Top picks from Architectural Digest for blinds, shades, curtains, and more (pictures by Barnel’s).
“Why choose?” asks Jonathan Adler in response to whether he prefers shades or drapes. “I like to layer window treatments for dimension and texture.” There are, he says, also practical reasons to spring for multiple window treatments—such as greater control over the light and more privacy—but for many of us, Step 1 is simply to get a grip on what options are out there before selecting one (or more) of them. Blinds, shades, panels—what’s the difference? And is neutral the way to go, or is this a good time to spring for pattern and color? What about installation, embellishments? And, of course: How much will I have to spend?
Read on for pretty much everything you need to know to get set up with window treatments, from the most reliable styles to shopping links to tips for installation, and more.
Blinds vs. Shades
While technically “blinds” are any slatted window-coverage option and “shades” are made of fabric; at this point, shoppers seem to use the two terms interchangeably. Some of our favorite styles are roller shades (“great because they are tailored and clean,” says Jonathan Adler), bamboo blinds (which we love for being so dang inexpensive but also expressive), venetian blinds (for anyone who doesn’t want to totally block the view), and roman shades (“fab because they combine the softness of drapery with the functionality of shades,” says Adler, though you’d have to have them custom-made. “It’s worth it. You’re worth it.”).
Typically you find blinds and shades in neutrals and whites, but recently we’ve seen a trend toward more color and pattern in these styles.
When selecting a set of blinds or shades, the first step is to measure the width of your window: either the distance inside the frame (if that is how you want them hung) or the distance from one outside edge of the trim to the other (so they cover this woodwork when unfurled). Some shades and blinds come in standard window widths, but if you’re going to order them from a professional source, you’ll be able to precisely specify measurements to fit your needs. Oh, and here’show to clean them.
Getting Set Up With Curtains
At the other end of the spectrum, you’ve got curtains (or “drapes,” which are often lined, pleated, and more formal), which offer a more traditional window-treatment look and an even greater opportunity to add height, color, texture, and pattern.
To hang them, you’ll need to first install a curtain rod—we recommend placing it as close to the ceiling as you can get it, to heighten the feel of a room—and then thread your panels onto it using curtain rings or grommets, if your curtains have them. “I love that grommets are seamlessly incorporated within the fabric for a modern look,” says Adler, who prefers them to curtain rings, which are typically rendered invisible on the back of a panel.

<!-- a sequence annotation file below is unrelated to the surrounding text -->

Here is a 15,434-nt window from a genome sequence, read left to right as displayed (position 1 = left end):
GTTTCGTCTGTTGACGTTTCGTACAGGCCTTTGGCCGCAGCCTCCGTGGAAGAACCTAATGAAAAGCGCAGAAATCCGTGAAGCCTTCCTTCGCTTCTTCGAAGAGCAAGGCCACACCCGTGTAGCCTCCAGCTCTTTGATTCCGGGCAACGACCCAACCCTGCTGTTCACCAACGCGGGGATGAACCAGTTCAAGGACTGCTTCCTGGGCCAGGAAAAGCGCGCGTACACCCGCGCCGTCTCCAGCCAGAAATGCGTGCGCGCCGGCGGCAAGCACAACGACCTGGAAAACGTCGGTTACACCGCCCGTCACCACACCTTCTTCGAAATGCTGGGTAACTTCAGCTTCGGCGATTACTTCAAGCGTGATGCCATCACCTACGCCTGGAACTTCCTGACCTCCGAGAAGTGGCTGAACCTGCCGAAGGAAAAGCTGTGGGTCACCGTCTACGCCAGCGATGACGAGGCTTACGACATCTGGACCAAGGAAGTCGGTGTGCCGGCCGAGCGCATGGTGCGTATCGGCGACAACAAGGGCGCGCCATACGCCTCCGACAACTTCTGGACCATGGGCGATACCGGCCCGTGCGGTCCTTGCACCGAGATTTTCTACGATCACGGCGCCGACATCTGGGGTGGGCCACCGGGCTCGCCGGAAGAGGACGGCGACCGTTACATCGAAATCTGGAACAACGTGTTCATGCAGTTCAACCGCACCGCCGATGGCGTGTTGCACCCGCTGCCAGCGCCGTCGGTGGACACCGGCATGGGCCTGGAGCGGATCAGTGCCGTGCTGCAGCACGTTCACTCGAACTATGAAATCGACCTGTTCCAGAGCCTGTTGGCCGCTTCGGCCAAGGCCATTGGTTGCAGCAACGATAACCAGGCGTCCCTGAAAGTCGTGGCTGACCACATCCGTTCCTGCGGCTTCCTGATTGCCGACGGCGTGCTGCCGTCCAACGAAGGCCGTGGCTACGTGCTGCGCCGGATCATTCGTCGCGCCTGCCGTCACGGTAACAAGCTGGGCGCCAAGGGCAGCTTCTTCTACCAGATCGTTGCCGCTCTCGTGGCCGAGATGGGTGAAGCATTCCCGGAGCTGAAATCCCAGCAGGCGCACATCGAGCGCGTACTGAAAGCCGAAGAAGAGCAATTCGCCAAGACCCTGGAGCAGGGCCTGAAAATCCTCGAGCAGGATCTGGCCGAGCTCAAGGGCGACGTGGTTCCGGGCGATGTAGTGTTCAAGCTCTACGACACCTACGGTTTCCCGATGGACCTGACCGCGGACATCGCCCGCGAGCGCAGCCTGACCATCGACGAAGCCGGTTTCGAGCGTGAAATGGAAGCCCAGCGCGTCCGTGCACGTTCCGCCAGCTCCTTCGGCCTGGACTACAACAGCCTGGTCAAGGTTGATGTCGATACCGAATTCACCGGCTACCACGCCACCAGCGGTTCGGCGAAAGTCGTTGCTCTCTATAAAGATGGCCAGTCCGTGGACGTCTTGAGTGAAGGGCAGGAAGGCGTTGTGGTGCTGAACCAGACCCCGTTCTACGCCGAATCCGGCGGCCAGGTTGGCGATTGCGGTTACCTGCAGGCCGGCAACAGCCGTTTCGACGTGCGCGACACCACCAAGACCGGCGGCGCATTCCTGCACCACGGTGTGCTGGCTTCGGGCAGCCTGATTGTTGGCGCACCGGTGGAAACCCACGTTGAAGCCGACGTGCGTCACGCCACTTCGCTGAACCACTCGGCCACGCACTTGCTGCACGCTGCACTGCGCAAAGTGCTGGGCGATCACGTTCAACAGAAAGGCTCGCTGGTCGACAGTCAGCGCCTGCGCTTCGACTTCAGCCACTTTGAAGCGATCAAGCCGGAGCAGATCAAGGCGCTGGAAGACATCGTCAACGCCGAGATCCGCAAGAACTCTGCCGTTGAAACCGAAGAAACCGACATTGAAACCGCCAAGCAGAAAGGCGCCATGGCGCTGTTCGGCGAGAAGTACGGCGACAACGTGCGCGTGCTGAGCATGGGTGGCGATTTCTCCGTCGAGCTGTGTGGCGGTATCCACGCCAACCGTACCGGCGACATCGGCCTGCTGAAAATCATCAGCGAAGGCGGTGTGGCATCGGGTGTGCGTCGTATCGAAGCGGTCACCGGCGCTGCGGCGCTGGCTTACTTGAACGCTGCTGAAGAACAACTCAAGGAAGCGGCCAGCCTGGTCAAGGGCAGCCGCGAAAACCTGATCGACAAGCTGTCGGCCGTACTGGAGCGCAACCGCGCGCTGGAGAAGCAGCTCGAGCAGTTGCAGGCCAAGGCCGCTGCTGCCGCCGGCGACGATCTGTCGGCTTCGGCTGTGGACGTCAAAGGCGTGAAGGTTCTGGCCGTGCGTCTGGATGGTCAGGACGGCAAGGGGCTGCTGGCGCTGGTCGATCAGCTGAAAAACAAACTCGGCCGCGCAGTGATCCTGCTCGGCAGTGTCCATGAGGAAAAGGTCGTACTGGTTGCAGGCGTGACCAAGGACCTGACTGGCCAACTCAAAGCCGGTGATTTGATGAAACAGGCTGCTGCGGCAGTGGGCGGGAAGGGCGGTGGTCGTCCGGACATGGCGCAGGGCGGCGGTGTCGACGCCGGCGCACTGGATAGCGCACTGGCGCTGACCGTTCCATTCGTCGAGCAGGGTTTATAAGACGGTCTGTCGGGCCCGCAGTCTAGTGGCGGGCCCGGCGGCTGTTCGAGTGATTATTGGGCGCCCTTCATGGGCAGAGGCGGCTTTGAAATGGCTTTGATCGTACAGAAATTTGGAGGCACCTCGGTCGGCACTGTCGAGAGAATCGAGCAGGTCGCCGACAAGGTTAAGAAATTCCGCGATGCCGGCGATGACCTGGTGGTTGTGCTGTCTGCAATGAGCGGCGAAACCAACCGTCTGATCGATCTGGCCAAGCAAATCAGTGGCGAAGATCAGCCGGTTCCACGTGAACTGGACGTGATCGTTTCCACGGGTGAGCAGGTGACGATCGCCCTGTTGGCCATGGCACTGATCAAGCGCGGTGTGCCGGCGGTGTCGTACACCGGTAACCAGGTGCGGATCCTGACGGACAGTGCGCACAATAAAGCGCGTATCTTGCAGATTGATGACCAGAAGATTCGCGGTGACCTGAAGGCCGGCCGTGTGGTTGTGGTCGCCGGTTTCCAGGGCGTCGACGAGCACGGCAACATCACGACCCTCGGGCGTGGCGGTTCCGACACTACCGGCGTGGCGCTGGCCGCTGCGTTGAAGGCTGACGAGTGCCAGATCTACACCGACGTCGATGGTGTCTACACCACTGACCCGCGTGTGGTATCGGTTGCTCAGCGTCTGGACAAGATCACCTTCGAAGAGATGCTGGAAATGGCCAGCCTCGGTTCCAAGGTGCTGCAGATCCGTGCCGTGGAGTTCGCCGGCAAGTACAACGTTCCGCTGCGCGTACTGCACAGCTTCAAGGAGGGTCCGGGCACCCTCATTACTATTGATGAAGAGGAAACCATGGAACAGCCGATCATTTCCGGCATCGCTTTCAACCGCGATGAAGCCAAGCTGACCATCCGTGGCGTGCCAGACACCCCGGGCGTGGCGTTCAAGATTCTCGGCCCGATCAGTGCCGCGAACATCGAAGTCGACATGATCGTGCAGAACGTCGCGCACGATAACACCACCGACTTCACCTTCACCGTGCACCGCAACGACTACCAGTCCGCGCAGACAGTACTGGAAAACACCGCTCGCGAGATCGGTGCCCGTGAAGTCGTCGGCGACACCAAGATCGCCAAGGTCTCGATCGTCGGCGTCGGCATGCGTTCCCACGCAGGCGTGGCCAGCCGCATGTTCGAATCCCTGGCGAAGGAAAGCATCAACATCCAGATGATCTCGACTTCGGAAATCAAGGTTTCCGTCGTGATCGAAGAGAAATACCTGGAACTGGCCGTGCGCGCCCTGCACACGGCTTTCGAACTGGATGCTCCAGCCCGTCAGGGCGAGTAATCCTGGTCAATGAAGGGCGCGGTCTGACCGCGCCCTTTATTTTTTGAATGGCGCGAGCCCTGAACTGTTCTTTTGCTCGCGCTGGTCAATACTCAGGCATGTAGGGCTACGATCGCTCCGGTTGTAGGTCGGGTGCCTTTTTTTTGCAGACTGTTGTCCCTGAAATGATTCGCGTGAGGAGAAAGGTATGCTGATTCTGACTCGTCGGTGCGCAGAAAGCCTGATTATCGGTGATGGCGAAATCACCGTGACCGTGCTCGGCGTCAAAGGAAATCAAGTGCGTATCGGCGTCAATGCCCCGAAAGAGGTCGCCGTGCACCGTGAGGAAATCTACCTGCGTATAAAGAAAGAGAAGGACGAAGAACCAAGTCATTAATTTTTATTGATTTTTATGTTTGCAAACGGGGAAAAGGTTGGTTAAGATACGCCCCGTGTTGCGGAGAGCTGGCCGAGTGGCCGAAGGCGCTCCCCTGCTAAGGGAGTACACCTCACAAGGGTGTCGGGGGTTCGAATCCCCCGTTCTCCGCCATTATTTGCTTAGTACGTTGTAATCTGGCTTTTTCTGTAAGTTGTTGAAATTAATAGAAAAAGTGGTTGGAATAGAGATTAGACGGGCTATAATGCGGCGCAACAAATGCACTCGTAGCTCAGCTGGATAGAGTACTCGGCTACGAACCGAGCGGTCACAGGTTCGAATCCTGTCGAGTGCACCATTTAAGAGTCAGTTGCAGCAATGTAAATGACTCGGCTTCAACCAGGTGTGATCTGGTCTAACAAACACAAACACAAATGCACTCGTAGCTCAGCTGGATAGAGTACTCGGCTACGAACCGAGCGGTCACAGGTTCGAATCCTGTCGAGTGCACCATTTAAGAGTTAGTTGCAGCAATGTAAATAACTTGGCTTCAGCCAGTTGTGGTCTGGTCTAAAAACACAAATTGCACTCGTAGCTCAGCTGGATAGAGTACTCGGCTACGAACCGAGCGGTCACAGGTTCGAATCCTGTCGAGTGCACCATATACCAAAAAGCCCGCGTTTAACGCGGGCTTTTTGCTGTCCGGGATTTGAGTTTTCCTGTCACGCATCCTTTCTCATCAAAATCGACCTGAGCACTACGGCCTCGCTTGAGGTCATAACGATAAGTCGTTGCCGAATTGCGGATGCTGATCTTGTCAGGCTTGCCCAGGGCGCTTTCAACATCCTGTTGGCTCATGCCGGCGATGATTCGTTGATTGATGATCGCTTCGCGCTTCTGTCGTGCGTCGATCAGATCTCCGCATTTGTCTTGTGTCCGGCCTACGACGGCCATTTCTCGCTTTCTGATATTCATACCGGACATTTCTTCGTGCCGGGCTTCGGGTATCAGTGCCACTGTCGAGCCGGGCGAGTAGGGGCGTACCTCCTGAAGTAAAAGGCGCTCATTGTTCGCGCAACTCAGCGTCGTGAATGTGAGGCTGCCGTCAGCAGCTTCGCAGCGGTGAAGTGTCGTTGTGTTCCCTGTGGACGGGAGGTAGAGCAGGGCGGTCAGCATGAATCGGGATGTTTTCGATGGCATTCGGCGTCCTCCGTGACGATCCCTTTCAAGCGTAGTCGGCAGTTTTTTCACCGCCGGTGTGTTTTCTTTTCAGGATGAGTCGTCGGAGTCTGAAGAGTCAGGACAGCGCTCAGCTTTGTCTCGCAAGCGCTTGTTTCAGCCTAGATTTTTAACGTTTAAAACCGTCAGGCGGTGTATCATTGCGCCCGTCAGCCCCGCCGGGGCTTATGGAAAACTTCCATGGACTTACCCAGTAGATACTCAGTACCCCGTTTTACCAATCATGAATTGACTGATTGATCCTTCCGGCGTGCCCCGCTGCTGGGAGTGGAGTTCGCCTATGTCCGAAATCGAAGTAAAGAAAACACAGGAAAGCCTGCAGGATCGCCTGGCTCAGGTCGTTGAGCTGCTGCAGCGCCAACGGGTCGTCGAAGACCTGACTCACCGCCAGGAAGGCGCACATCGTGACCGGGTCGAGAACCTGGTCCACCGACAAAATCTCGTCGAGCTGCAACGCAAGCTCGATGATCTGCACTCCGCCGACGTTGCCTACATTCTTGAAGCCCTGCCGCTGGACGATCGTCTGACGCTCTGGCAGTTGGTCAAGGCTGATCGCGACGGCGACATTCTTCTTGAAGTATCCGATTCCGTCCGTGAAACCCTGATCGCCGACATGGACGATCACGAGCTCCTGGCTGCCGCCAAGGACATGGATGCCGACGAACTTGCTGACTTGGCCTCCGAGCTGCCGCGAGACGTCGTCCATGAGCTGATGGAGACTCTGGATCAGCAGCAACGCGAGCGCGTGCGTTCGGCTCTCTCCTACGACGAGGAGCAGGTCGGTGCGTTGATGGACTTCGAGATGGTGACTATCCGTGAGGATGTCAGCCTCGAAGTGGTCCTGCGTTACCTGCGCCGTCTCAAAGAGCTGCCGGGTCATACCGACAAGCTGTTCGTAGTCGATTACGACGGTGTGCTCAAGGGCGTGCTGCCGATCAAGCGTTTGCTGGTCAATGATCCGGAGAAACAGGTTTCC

The important measurement when it comes to curtains is length rather than width: How long do they need to be to barely kiss the floor when hung? (Or how long do they need to be to pool dramatically, if you’re into a more romantic look and, yes, comfortable with cleaning them semiregularly). Technically you can select short curtain lengths that end right where the window ends, but in our opinion those always look like they got an unfortunate haircut. Long is better! Here’s how to hang them.
If you enjoy the idea of curtains but not the idea of seeing a rod exposed up top, you might consider having some window valances made to cap them. Yes, really—the key here is to go for a boxy, whimsical shape rather than frilly, swooping swags. These are also great for topping off a window that’s outfitted with both shades (for controlling the light) and curtains (for height and texture), one of the better ways we know to complete the layered look.
Somewhere between traditional blinds, shades, and curtains is another category: partial-coverage window treatments. Café curtains (half-height, often featuring frills and eyelets) are perhaps the most obvious choice, but we also love indoor shutters and indoor shades.
Another sleeper-pick window treatment that Adler recommends: vertical blinds. “[They’ve] always gotten a bad rap—they swing back and forth, they clack, they’re plastic,” he says. “But now there are some great updated versions that are so much more chic . . .” For wide windows especially (here’s looking at you, all-glass sliding door to the backyard), these can be a much more practical option.